Apoptosis is a process that occurs normally during development and aging and as a homeostatic mechanism to maintain cell populations in tissues but that can be also activated after cell damage [33]. In apoptosis, caspases are responsible for proteolytic cleavages that lead to cell disassembly (effector caspases) or that are involved in regulatory events (initiator caspases) [34]. Research indicates that there are two main apoptotic pathways: the extrinsic or death receptor pathway and the intrinsic or mitochondrial pathway. The intrinsic pathway is activated by genomic and metabolic stress, the presence of unfolded proteins, and other factors that lead to permeabilization of the outer membrane of mitochondria and the release of apoptotic proteins, mainly cytochrome c, into the cytosol. Apoptosis initiation through the intrinsic pathway usually leads to the formation of the apoptosome complex and the activation of the initiator caspase-9 [34]. The extrinsic or death receptor pathway involves the activation of death receptors. This process leads to activation of initiator caspase-8 or caspase-10 [34]. Recently, we adapted the use of fluorochrome-labeled inhibitors of caspases (FLICA) to detect the activation of caspases in whole-mount preparations of the sea lamprey brain following SCI [30]. We observed that activated caspase-8 labeling appears in the soma of “poor survivor” descending neurons within 2 weeks following a SCI [30, 31] and that the appearance of activated caspase-8 in the cell body was preceded by its activation in the injured axon rostral to the site of injury [31]. This suggests that the extrinsic pathway of apoptosis is activated in descending neurons after axotomy. In the present study, we aimed to (1) further define the activation of the extrinsic apoptotic pathway in identifiable reticulospinal neurons after SCI, (2) study the possible activation of the intrinsic apoptotic pathway, and (3) determine how the injury signals get to the cell body. Our results provide additional evidence that, after SCI, the bad-regenerating spinal-projecting neurons slowly degenerate, that only the extrinsic and not the intrinsic pathway of apoptosis is involved in this process, and that caspase-8 signaling is transported to the soma of descending neurons by microtubules.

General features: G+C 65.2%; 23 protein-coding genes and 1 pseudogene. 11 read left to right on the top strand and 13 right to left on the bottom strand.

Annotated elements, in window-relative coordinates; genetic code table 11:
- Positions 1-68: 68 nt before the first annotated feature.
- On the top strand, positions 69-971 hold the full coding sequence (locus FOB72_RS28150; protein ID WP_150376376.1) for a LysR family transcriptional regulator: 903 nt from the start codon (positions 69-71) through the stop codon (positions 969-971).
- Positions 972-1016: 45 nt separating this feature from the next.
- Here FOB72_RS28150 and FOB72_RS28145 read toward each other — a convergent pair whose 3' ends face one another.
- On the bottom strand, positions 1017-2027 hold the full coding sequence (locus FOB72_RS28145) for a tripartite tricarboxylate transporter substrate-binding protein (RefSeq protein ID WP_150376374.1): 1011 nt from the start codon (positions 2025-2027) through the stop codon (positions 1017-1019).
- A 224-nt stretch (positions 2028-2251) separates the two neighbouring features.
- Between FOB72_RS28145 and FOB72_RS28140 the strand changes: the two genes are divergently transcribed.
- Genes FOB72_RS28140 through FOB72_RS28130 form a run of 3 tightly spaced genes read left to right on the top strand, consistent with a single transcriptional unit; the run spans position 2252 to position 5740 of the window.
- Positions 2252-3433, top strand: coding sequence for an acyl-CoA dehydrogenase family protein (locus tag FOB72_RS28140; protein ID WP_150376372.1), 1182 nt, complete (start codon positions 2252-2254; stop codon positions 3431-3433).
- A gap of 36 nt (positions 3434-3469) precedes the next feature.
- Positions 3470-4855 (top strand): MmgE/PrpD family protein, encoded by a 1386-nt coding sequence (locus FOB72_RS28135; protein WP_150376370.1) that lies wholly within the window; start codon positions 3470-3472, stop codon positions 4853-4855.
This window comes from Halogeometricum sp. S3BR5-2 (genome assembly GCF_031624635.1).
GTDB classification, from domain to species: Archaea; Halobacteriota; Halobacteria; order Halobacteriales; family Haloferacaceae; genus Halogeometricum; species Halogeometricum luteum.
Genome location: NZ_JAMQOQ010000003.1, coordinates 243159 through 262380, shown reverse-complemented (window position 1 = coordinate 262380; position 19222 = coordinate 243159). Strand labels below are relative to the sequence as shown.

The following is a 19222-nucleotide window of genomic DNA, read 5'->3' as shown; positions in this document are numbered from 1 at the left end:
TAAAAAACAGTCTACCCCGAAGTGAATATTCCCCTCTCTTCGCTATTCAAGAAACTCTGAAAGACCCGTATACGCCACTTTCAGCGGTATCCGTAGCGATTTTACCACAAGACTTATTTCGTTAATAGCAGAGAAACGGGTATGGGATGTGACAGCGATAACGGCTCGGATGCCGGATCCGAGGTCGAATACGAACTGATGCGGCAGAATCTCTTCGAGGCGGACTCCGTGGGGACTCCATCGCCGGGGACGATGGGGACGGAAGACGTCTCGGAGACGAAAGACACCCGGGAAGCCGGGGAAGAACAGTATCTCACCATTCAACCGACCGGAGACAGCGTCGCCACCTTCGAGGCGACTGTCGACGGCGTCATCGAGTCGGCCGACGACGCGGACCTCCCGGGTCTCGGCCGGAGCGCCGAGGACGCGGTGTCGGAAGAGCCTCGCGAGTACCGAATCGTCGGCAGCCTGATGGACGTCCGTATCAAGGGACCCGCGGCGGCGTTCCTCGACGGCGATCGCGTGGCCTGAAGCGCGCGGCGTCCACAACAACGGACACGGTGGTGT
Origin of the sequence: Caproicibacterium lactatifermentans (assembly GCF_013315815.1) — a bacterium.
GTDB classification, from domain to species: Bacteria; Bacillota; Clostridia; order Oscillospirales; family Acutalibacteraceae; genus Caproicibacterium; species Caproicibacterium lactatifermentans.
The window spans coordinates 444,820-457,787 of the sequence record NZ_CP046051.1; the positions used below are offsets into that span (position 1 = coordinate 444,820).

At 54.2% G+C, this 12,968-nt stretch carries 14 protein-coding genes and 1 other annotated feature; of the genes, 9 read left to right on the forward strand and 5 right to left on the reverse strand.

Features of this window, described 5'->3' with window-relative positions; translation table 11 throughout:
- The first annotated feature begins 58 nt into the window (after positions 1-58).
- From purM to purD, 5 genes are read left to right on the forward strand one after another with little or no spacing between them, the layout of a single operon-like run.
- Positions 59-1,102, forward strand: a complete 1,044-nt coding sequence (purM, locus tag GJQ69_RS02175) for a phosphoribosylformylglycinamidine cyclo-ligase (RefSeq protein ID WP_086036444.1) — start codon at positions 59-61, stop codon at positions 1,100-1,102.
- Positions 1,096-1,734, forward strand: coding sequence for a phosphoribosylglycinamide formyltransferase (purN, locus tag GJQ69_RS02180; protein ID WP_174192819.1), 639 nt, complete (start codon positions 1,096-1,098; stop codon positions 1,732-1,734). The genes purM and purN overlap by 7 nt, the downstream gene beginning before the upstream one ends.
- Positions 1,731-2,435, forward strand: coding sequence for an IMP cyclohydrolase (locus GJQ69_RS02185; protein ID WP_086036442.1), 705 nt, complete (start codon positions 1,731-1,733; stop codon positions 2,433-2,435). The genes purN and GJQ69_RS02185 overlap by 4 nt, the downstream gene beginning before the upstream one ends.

2. Material and Methods

2.1. Animals

Wild type larval sea lampreys (Petromyzon marinus L.), 10–14 cm in length (4–7 years old), were obtained from streams feeding Lake Michigan (USA) or from the River Ulla (Spain) and maintained in aerated freshwater tanks at 16°C until the day of use. Experiments were approved by the Institutional Animal Care and Use Committee at Temple University and the by the Bioethics Committee at the University of Santiago de Compostela and the Consellería do Medio Rural e do Mar of the Xunta de Galicia (code JLPV/IId, Spain) and were performed in accordance with European Union and Spanish guidelines on animal care and experimentation.

2.2. Complete SC Transection

Before experiments, animals () were deeply anesthetized by immersion in lamprey Ringer solution containing 0.1% tricaine methanesulfonate (ScienceLab, Houston, TX, USA). Complete SC transections were performed as previously described [35]. Briefly, the SC was exposed from the dorsal midline at the level of the fifth gill. Complete transection of the SC was performed with Castroviejo scissors and the transection was confirmed under the stereomicroscope. After surgery, animals were kept on ice for 1 hour allowing the wound to air dry. Each transected animal was examined 24 hours after surgery to confirm that there was no movement caudal to the lesion site. A transection was considered complete if the animal could move only its head and body rostral to the lesion. Animals were allowed to recover in aerated fresh water tanks at room temperature for different times (2 weeks, 4 weeks, 6 weeks, 10 weeks, or 4 months).